Trentino-Alto Adige/Südtirol is an autonomous region in Northern Italy, divided in two provinces – South Tyrol and Trentino. The former is the northern predominantly German-speaking part, with significant Italian and Ladin minorities; while the latter is the southern Italian-speaking part with a small German minority. Other cities in the region are Bolzano, Brixen, Meran, Rovereto, and Trent. Its capital is Trento. Trentino-Alto Adige is bordered by East and North Tyrol (Austria) to the northeast and north respectively, by Graubünden (Switzerland) to the northwest, and by the Italian regions of Lombardy to the west and Veneto to the south and southeast. The region is also known as Trentino-South Tyrol. It has a total land area of 13,607 square kilometres (5,254 square miles), covering a large part of the Dolomites and the southern Alps, and a population of 1,036,707, as of the 2012 census. Its official languages are Italian and German, with some municipalities also speaking Ladin, Mocheno, and Cimbrian.
What to see & do
There are plenty of places to visit in Trentino-Alto Adige. One would be Bolzano (Bozen), which is a vibrant and zestful city. Despite its small size, it is a lovely city with rows of pastel-painted town houses against a backdrop of green hills, with riverside paths perfect for biking, and wooden market stalls that offer Alpine cheese, speck (cured ham), and dark, seeded loaves. If you prefer to steer clear from all the hustle and bustle, you might want to go to Trento, fairly quaint and more intimate compared to Bolzano. Its collection of medieval frescoes, along with Renaissance fountains, stone castles, and porticoes – not to mention, its Austrian influences – will surely fascinate you. The farming valleys of Val di Non, Val di Sole, and Val di Rabbi, a train ride away from Trento, are also worth checking out. Visit the lovely town of Merano (Meran), known for its sunny microclimate, and see its beautiful Jugendstil (art nouveau) villas, spa hotels, and get in on the fun at the annual open-air play that celebrates Napoleonic-era Tyrolean freedom fighter Andreas Hofer. Learn more about the historic Riva del Garda and wander around its maze-like streets and period facades.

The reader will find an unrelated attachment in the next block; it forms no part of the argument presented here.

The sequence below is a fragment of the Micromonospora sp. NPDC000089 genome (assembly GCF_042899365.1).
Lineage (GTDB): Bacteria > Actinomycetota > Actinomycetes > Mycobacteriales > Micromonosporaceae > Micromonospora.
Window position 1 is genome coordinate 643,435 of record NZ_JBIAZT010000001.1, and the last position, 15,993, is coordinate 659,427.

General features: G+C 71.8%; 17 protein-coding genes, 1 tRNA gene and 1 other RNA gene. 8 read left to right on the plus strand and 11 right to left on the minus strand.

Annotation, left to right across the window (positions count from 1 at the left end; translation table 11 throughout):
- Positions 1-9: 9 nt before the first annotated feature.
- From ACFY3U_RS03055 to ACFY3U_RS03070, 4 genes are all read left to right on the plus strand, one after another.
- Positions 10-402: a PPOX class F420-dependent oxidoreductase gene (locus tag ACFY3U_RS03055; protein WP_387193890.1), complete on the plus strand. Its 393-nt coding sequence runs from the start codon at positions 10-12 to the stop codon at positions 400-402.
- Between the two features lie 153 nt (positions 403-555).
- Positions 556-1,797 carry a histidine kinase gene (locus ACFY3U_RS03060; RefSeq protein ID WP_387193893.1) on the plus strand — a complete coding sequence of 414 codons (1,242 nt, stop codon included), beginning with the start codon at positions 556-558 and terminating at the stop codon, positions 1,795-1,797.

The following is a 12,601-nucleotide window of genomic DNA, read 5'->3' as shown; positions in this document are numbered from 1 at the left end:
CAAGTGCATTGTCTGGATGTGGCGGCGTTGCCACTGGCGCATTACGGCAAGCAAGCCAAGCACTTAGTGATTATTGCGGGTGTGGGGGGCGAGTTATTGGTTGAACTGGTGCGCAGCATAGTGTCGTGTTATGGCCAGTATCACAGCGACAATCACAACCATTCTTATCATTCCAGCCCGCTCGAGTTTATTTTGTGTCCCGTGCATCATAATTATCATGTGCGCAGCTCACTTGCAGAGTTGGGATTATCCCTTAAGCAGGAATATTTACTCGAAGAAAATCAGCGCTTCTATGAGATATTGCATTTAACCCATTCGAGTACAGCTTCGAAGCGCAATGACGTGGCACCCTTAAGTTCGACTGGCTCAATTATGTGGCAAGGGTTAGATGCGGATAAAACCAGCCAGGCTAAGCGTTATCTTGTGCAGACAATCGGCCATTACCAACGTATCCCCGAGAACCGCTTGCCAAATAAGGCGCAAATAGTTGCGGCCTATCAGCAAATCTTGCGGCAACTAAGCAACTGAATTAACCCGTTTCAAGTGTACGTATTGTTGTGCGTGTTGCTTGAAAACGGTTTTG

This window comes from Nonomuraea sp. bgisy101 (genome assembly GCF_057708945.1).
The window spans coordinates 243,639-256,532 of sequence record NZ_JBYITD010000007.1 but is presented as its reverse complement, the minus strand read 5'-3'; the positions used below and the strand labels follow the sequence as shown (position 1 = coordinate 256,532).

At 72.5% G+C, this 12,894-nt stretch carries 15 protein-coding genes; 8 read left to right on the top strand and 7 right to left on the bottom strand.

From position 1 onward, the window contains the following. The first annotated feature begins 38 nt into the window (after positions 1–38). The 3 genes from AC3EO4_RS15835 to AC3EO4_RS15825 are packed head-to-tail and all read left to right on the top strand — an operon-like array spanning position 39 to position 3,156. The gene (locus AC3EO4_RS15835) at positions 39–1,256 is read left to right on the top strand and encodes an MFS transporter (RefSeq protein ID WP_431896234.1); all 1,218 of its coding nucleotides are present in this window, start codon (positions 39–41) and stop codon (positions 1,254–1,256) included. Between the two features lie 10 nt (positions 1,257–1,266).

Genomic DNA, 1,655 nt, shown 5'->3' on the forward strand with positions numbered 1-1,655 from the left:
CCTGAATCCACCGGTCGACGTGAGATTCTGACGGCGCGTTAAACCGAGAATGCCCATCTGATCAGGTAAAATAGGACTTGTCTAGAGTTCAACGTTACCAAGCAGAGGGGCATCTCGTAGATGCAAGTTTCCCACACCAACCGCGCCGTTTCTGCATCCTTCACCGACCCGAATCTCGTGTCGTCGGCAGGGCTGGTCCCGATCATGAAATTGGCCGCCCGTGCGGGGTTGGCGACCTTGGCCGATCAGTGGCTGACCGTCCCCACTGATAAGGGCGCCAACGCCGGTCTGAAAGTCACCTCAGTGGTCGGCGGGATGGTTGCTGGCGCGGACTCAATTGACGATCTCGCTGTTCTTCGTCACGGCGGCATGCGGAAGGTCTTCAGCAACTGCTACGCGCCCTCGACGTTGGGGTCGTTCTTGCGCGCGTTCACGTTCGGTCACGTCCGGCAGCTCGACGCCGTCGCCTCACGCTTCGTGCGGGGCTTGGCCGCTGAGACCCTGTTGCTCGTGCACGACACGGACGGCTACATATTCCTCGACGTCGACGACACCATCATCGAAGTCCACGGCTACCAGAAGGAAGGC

How to get around Trentino-Alto Adige
Trentino-Alto Adige’s public transport is managed by two main companies, Trentino Trasporti in Trentino and Servizi Autobus Dolomiti in Alto Adige. You can reach the main towns and several ski resorts directly from major Italian cities such as Rome, Florence, Bologna, Milan, and Genoa.
How to get there
By air transit, one can get into the region via Bolzano Airport, a small regional airport near Bolzano in the province of South Tyrol. It is served by one airline, the Darwin Airline-operated Alitalia, which provides domestic flights to and from Rome-Fiumicino, although this service will cease by June 2015, which leaves the airport yet again without any scheduled commercial traffic. Travellers who will be coming from other destinations can book flights to the nearest bigger international airport, which is Innsbruck Airport in Austria, located approximately 120 kilometres to the north. Other nearby airports are in Verona and Bergamo. You can take a train from here to Bolzano.